Quantum supremacy refers to the super strong calculation capacity of a quantum computer to surpass that of any classical computer. So far, such a quantum computer has not been physically made, but as with the rapid development of quantum technologies in recent years, the voice for pursuing the superiority by quantum computing is more loudly heard and how to quantitatively define the criteria of quantum supremacy becomes a key science question. Recently, a world’s first criterion for quantum supremacy was issued, in a research jointly led by Prof. Junjie Wu in National University of Defense Technology and Prof. Xianmin Jin in Shanghai Jiao Tong University. They reported the time needed to calculate boson sampling, a typical task that quantum computers would excel at, in a most powerful classical supercomputer, and the paper was published in National Science Review.
Boson sampling, as introduced by one of the authors, is to sample the distribution of photons (bosons), and theoretically takes only polynomial time by quantum computers but exponential time by classical computers, showing quite evident quantum advantages as the number of photons involved in the boson sampling system increases. Besides, boson sampling, essentially an analog quantum computing protocol, maps the task directly in the photonic quantum system, and hence is much easier to implement than those based on universal quantum computing. Therefore, the task for boson sampling can be a very good candidate for defining quantum supremacy, for its preference to quantum computing over classical computing and its relative easier realization in the near future. Once a quantum computer can perform boson sampling task for a photon number larger and calculation time shorter than the best classical computer, the quantum supremacy is claimed to be achieved.
In the research led by Prof. Junjie Wu and Prof. Xianmin Jin, the boson sampling task was performed on Tianhe-2 supercomputer, which ever topped the world rank of supercomputers during 2013-2016, and still represents the tier one level of computing power that classical computers could ever achieve. The permanent calculation is a core part for theoretically performing boson sampling on a classical computer. If one just calculate the permanent directly based on its definition, it requires an algorithm with time complexity O(n!* n). The researchers used two improved algorithm, Ryser’s algorithm and BB/FG’s algorithm, both in the time complexity of O(n2* 2n). By performing matrix calculation on up to 312?000 CPU cores of Tianhe-2, they inferred that the boson sampling task for 50 photons requires 100 minutes using the then most efficient computer and algorithms. Put it in other words, if a physical quantum device could 50-photon boson sampling in less than 100 minutes, it achieves the quantum supremacy.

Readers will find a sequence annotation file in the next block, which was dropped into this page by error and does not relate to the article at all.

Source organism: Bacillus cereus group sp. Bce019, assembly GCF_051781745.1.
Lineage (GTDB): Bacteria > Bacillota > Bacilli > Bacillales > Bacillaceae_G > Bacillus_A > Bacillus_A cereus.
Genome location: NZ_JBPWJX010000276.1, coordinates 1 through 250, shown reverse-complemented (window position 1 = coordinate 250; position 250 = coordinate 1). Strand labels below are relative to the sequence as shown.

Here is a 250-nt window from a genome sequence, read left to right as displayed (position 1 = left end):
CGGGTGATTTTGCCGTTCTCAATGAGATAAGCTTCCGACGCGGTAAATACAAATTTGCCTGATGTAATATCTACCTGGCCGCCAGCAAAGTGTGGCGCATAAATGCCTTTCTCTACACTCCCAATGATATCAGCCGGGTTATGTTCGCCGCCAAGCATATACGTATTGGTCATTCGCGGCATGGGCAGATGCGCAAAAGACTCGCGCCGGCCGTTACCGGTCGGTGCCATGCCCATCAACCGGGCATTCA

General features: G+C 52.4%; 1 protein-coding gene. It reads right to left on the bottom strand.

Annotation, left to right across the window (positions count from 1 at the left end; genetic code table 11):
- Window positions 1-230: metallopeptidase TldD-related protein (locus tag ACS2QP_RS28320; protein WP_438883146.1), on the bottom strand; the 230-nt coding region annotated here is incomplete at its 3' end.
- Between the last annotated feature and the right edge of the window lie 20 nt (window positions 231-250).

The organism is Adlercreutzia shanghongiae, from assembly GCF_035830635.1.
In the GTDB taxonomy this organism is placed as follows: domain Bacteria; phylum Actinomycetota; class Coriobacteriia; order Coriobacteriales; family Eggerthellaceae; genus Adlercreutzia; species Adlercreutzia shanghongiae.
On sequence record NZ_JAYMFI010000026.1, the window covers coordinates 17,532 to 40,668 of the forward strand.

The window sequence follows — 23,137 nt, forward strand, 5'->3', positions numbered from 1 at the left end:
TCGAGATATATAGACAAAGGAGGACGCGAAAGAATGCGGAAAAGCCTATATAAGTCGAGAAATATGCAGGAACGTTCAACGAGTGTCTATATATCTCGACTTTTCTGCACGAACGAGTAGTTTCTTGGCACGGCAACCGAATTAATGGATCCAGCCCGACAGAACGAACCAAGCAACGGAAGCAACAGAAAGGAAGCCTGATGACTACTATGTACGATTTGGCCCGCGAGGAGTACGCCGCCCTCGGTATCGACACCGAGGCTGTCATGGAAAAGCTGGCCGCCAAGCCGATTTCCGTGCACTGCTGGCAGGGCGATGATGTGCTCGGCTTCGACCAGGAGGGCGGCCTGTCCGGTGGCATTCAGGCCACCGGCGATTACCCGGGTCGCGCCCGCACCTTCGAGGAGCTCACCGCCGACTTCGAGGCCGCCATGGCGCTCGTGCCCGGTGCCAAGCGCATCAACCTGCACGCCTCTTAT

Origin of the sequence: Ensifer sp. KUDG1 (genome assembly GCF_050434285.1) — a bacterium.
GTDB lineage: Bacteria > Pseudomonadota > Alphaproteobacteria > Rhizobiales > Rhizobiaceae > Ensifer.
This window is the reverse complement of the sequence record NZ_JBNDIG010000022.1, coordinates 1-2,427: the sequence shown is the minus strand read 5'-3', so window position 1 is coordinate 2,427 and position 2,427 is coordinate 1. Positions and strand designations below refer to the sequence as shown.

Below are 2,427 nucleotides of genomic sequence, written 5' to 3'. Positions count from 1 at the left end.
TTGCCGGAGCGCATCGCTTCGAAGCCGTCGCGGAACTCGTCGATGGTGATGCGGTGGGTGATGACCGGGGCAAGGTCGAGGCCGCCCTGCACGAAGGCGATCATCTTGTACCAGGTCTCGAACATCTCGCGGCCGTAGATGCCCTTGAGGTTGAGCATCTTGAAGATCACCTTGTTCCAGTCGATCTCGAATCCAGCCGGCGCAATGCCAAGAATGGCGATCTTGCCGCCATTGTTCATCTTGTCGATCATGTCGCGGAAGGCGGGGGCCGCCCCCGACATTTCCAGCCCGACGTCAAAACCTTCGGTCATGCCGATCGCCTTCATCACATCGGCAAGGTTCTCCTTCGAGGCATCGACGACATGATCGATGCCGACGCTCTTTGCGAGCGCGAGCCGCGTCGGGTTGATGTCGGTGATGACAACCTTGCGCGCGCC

If such a quantum setup could be experimentally made, it quite likely will be very quick as photons travel in the speed of light, but many challenges still lie ahead for its experimental implementation. Prof. Xianmin Jin used to conduct pioneering research on boson sampling experiment in Oxford University. So far, the world record for the photon number in boson sampling experiment still remains no more than five. There’s still a long way to go towards the ideal quantum supremacy.
An author for this Tianhe-2 project also pointed out that, as the limit for classical computing power would keep increasing with the improvement of supercomputers, and more efficient permanent calculation algorithms would emerge that require a time complexity less than O(n2* 2n), the time required for 50-photon boson sampling may be further reduced, making an even more stringent criterion for quantum supremacy. Meanwhile, a task to demonstrate quantum supremacy does not necessarily have any real applications. It is worthwhile to realize a wide range of useful applicable fields by quantum computing while carrying on the pursuit of quantum supremacy.